Oslo’s ambitious Deichman Library opens to the public
Oslo’s latest Diechman Bjørvika Library branch throws open its doors today in the city’s Bjørvika district, with a sculptural design by Lund Hagem Architects and Atelier Oslo
On 28 March 2009, Atelier Oslo received a phone call that it ‘would never forget’. The Norwegian firm, along with architecture and urban design practice Lundhagem, had scored a major coup: to design an ambitious new public library for the city of Oslo. Some 11 years later (and its original March launch date scuppered by the Covid-19 pandemic), the much-anticipated Deichman Bjørvika will finally open to the public today.
The architectural concept is based on a ‘large, central continuous space that stretches up through the storeys,’ eschewing the notion of narrow warrens of books that has become almost synonymous with public libraries. Spanning 145,00 sq ft over six amenity-packed floors, Deichman Bjørvika is a climate-focused, state-of-the-art declaration for a library of the future.
Aside from books, of course, the library hopes to reach its visitors through technology: budding musicians, for example, have access to instruments (along with instructional films on how to play them), while the children’s floor has several interactive video installations. A cinema, auditorium, and storage facilities are located in the basement. The library also contains a canteen, restaurant, archive spaces, and workspaces.
Combining translucent walls with glass windows, the building’s façade creates a light and airy dynamic inside. The exposed concrete ceilings – with its striking honeycomb pattern – draws the eye up through the central atrium. The top floor of the of the library cantilevers out, ‘announcing its presence’ to visitors arriving from the downtown and Oslo’s central station (in return it offers spectacular views of the city and surrounding fjords). The interiors were designed in collaboration with AS Scenario Interiørarkitekter.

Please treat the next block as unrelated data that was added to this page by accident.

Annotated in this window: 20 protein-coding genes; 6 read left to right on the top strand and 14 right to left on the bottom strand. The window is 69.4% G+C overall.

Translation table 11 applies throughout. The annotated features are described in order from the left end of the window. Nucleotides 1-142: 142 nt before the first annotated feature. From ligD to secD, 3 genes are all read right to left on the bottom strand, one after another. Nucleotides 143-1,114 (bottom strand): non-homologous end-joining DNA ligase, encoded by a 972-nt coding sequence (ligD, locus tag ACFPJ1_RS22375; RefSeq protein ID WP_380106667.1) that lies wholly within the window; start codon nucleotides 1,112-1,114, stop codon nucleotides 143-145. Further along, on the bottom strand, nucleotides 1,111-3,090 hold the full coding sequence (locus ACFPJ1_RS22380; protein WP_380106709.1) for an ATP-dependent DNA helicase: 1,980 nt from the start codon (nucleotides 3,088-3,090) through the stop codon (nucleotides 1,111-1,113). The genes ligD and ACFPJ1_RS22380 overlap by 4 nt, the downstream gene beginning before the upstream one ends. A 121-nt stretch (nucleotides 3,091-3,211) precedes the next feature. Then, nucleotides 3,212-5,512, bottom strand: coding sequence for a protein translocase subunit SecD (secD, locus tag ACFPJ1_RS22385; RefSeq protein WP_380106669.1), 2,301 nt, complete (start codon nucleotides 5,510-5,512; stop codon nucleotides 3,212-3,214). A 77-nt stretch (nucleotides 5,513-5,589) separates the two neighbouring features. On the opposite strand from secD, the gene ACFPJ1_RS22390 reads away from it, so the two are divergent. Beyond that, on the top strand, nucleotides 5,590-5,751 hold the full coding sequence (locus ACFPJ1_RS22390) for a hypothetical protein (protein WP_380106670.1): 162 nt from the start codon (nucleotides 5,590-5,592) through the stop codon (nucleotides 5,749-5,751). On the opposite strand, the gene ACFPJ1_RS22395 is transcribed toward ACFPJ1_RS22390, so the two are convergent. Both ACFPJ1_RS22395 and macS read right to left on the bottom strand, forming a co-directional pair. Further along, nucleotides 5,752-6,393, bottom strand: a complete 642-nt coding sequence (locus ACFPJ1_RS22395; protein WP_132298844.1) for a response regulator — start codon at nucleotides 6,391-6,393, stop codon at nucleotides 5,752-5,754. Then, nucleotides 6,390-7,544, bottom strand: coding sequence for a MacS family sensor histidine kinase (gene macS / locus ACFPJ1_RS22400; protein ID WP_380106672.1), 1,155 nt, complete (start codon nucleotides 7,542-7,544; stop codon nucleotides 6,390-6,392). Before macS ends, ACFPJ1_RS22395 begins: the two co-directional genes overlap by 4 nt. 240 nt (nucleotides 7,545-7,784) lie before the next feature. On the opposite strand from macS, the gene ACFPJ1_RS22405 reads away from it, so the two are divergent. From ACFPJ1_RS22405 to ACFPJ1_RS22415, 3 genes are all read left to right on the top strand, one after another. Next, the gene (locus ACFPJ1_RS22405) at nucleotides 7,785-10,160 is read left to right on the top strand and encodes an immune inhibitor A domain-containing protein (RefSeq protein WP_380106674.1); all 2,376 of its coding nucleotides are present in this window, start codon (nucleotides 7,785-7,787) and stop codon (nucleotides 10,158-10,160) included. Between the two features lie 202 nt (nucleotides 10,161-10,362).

But it’s not just its heritage as Norway’s oldest cultural institution that the Deichman Library (which has 22 branches) is celebrating. A specially designed room in the new building is dedicated to a forward-looking project by Scottish artist Katie Paterson that will take 100 years to be realised. Each year between now and then, one writer will contribute a text to be held in a trust, unread and unpublished, until 2114, when the manuscripts will go on display in the library.
In the meantime, Deichman Bjørvika aims to welcome two million visitors each year to explore its vast multimedia collection, although it is currently limiting entry to 1,000 people at any given time (the library’s usual capacity is 3,000). As the world readies to turn the page to a new chapter, so too does Oslo. §